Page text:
ANN/THE KOREA HERALD – South Korea’s antitrust watchdog said on Friday that it would deal sternly with the nation’s unionised cargo truckers for hindering an on-site probe into its head offices as their walkout continues over a week.
Investigators of Fair Trade Commission (FTC) visited the union’s headquarters in Seoul and Busan to see whether its members had forced other workers to stop their transport duties or join the strike.
Deterred by union members to enter the offices, the FTC Chairman Han Ki-jeong issued the warning during an emergency press briefing at the Seoul Government Complex, saying the union may face criminal charges if it continues to interrupt the antitrust regulator’s investigation.
“The unionised cargo truckers are systemically interrupting our officials to launch an on-site probe. We’re taking this very seriously,” the chief said.
“If the union deliberately blocks the officials’ from entering into the offices, we will take a firm stance for obstructing and refusing the probe,” he said.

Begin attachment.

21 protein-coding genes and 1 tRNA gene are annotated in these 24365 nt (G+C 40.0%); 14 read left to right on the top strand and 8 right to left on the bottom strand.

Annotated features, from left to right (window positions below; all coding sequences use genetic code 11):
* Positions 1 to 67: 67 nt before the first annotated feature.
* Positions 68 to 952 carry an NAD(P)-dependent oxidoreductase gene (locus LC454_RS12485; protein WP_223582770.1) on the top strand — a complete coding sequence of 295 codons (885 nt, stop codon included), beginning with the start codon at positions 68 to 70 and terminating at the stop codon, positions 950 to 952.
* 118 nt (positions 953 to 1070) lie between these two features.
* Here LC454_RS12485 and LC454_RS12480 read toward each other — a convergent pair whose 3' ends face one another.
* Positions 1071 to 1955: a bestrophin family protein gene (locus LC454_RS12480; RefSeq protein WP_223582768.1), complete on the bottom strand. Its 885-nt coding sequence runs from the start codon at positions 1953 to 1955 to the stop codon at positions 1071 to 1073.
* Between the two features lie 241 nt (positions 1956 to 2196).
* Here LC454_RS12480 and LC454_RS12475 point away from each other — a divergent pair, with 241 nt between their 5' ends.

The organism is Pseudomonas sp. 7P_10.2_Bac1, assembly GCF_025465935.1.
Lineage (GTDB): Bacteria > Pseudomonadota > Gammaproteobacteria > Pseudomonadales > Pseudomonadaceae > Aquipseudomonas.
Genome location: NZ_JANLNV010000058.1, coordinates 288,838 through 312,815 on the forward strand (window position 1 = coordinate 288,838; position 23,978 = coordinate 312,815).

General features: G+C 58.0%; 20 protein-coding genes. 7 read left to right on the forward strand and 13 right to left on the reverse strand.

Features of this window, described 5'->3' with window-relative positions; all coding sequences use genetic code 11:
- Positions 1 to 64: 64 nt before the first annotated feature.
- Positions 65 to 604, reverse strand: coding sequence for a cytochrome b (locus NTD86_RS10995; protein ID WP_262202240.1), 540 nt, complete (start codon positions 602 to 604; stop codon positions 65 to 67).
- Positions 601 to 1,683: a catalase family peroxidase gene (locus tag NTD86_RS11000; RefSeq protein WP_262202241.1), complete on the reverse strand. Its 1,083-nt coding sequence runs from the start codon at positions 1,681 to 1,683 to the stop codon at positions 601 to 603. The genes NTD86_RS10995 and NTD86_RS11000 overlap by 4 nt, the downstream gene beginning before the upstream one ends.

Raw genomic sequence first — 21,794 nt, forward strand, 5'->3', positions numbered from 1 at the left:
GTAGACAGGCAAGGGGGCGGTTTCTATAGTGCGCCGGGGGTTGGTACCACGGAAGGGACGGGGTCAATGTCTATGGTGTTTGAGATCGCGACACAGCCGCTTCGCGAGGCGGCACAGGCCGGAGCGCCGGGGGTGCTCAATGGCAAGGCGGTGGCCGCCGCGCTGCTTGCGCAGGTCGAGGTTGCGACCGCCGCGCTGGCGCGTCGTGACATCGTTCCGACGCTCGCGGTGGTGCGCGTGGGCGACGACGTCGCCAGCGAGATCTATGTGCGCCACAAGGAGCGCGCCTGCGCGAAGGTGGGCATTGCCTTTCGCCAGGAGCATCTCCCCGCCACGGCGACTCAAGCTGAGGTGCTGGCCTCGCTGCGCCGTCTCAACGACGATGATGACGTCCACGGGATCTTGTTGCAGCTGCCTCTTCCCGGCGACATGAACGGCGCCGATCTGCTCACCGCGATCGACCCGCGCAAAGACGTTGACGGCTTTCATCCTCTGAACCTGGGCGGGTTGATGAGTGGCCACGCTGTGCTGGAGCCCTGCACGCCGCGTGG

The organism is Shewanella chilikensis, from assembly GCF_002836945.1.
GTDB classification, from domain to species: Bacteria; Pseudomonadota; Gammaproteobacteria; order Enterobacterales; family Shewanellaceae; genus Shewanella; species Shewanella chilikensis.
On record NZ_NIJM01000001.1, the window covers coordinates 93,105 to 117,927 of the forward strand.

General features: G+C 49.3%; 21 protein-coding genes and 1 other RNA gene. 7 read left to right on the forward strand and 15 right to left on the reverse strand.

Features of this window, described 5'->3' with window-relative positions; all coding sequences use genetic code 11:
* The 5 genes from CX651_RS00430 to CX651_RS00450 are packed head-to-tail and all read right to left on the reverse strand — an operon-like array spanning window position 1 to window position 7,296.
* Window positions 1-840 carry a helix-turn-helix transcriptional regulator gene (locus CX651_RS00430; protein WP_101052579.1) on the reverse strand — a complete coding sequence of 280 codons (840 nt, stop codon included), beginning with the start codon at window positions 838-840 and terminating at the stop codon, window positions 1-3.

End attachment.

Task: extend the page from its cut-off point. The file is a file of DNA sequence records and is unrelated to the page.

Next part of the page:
This comes in response to the union workers putting a brake on the FTC officials’ probe by giving the reason for the representatives’ absence while dozens of the antitrust regulator officials visited the office earlier in the day.
The unionised cargo truckers said it is “unfair” to apply the FTC law to a labour union.
Under the current South Korean law, those who disrupt an official FTC investigation could face a prison sentence of less than three years and a fine of up to KRW200 million (USD153,990).
Yet the antitrust regulator chief stood against the union, clarifying that the unionised truckers are a “business association.”